The NYSDPS identified three plans for achieving the agency’s energy goals with differing mixes of renewables. Each plan focuses upon either consumer cost, environmental concerns or a general balance between the two. While the criteria and aggressiveness of the methods differ, each has a target date of 2013 for the state to reach the 25-percent goal.

—Rick Marshall

Karner Blues

On June 10, a lawsuit was filed by the grassroots wildlife preservation group Save the Pine Bush against the town of Clifton Park Planning Board. In the lawsuit, Save the Pine Bush alleges Clifton Park did not fully consider the presence of a Karner Blue butterfly habitat when it passed a soil disturbance permit for land along Wood Road in April, and therefore did not follow the guidelines of the State Environmental Quality Review Act (SEQRA). According to SEQRA, an environmental impact statement must be completed when an action is proposed to the town’s planning commission. The town then uses the EIS in making its decision. In the case of the lawsuit, no EIS was completed and the town did not demand one.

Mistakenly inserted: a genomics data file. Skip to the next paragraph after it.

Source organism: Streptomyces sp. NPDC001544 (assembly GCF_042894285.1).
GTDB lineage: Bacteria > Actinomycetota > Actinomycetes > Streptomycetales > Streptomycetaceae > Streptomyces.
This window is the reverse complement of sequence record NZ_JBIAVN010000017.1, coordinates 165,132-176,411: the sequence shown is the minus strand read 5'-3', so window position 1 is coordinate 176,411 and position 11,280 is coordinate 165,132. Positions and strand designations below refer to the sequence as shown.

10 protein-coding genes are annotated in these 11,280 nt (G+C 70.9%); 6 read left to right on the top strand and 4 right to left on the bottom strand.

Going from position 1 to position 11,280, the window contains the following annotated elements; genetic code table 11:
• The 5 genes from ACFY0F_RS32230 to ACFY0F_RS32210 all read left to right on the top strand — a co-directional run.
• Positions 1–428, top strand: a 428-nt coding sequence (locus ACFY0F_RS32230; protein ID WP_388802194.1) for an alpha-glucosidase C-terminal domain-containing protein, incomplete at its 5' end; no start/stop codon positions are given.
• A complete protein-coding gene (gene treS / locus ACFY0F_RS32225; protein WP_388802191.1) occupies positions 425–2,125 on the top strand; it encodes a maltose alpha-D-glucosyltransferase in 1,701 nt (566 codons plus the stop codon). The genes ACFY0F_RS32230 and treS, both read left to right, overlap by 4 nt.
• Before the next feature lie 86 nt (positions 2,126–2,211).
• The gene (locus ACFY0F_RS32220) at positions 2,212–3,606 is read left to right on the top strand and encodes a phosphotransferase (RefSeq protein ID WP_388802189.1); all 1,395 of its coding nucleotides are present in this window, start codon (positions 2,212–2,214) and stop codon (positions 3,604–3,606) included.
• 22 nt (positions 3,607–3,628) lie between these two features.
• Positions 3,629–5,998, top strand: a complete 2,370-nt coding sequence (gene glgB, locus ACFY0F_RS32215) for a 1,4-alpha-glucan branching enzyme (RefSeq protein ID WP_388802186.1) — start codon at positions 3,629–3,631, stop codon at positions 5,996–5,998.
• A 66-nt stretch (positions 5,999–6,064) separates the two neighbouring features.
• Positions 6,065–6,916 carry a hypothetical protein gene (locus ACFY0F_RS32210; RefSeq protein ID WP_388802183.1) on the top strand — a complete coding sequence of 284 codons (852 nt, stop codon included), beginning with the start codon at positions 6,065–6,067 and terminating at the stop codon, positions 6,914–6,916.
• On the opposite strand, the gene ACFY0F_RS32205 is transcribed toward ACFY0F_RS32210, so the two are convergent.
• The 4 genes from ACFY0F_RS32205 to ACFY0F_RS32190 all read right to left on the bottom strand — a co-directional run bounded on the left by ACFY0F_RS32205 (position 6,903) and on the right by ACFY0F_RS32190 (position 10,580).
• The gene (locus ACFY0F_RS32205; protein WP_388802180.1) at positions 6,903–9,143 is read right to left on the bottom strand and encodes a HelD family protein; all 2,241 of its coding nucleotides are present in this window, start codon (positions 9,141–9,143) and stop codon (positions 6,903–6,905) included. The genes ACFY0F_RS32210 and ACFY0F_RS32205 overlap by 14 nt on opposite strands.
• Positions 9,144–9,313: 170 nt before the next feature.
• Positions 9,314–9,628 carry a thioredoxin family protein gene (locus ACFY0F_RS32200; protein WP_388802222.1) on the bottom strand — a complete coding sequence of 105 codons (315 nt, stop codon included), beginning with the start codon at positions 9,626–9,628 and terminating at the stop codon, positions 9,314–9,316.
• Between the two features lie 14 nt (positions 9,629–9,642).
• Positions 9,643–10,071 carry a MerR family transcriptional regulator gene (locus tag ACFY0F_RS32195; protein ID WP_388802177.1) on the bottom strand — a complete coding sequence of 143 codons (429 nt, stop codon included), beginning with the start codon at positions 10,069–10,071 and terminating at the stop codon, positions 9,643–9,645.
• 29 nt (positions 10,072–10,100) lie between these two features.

The piece of land in question has a butterfly habitat that has been documented since the 1970s. However, the owners of the land, DCG Development Company, stopped allowing New York state Department of Environmental Conservation scientists on the property in 1997. Though it is unclear what the company’s long-term plans are with the property, they allegedly wish to flatten the land. Save the Pine Bush claims the habitat is being destroyed.

“It seems tragic that habitats of endangered species would not be considered a priority for the town,” said ecological planning advocate and Clifton Park resident William Engelman. The butterfly, often associated with the Albany Pine Bush, is a state and federally endangered species. Entire populations of the butterfly have become extinct in states such as New Hampshire and Ohio, mainly due to habitat fragmentation and destruction. In the early 1990s, the Clifton Park Town Planning Board issued findings based on a generic environmental impact statement that declared there were to be no disturbances to Karner Blue habitats in the town.

“I’m confident that the appropriate policies and procedures were followed when reviewing the application,” said Jason Kemper, Clifton Park director of planning, in response to lawsuit. “To my knowledge, Save the Pine Bush has not commented on a project being reviewed by the town of Clifton Park [in the four years] I’ve been here.”

—Ashley Thiry